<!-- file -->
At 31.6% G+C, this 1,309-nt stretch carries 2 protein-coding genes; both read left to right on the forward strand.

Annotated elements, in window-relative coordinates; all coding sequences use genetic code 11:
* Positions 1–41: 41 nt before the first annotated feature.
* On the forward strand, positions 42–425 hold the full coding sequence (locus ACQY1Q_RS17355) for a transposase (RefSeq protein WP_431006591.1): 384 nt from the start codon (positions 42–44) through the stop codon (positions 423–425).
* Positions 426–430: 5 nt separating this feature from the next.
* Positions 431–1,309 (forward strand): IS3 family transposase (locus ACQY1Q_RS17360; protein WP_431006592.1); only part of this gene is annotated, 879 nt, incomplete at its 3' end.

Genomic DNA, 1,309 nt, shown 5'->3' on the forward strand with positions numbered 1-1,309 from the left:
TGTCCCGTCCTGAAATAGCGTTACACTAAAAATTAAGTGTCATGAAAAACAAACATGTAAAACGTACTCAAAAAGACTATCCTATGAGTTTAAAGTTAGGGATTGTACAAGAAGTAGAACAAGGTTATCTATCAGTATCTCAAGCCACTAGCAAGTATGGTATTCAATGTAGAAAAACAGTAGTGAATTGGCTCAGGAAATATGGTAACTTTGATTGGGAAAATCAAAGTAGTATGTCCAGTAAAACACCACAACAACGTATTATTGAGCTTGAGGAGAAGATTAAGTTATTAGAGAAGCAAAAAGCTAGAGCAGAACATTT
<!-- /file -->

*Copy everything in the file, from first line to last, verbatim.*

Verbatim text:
At 31.6% G+C, this 1,309-nt stretch carries 2 protein-coding genes; both read left to right on the forward strand.

Annotated elements, in window-relative coordinates; all coding sequences use genetic code 11:
* Positions 1–41: 41 nt before the first annotated feature.
* On the forward strand, positions 42–425 hold the full coding sequence (locus ACQY1Q_RS17355) for a transposase (RefSeq protein WP_431006591.1): 384 nt from the start codon (positions 42–44) through the stop codon (positions 423–425).
* Positions 426–430: 5 nt separating this feature from the next.
* Positions 431–1,309 (forward strand): IS3 family transposase (locus ACQY1Q_RS17360; protein WP_431006592.1); only part of this gene is annotated, 879 nt, incomplete at its 3' end.

Genomic DNA, 1,309 nt, shown 5'->3' on the forward strand with positions numbered 1-1,309 from the left:
TGTCCCGTCCTGAAATAGCGTTACACTAAAAATTAAGTGTCATGAAAAACAAACATGTAAAACGTACTCAAAAAGACTATCCTATGAGTTTAAAGTTAGGGATTGTACAAGAAGTAGAACAAGGTTATCTATCAGTATCTCAAGCCACTAGCAAGTATGGTATTCAATGTAGAAAAACAGTAGTGAATTGGCTCAGGAAATATGGTAACTTTGATTGGGAAAATCAAAGTAGTATGTCCAGTAAAACACCACAACAACGTATTATTGAGCTTGAGGAGAAGATTAAGTTATTAGAGAAGCAAAAAGCTAGAGCAGAACATTT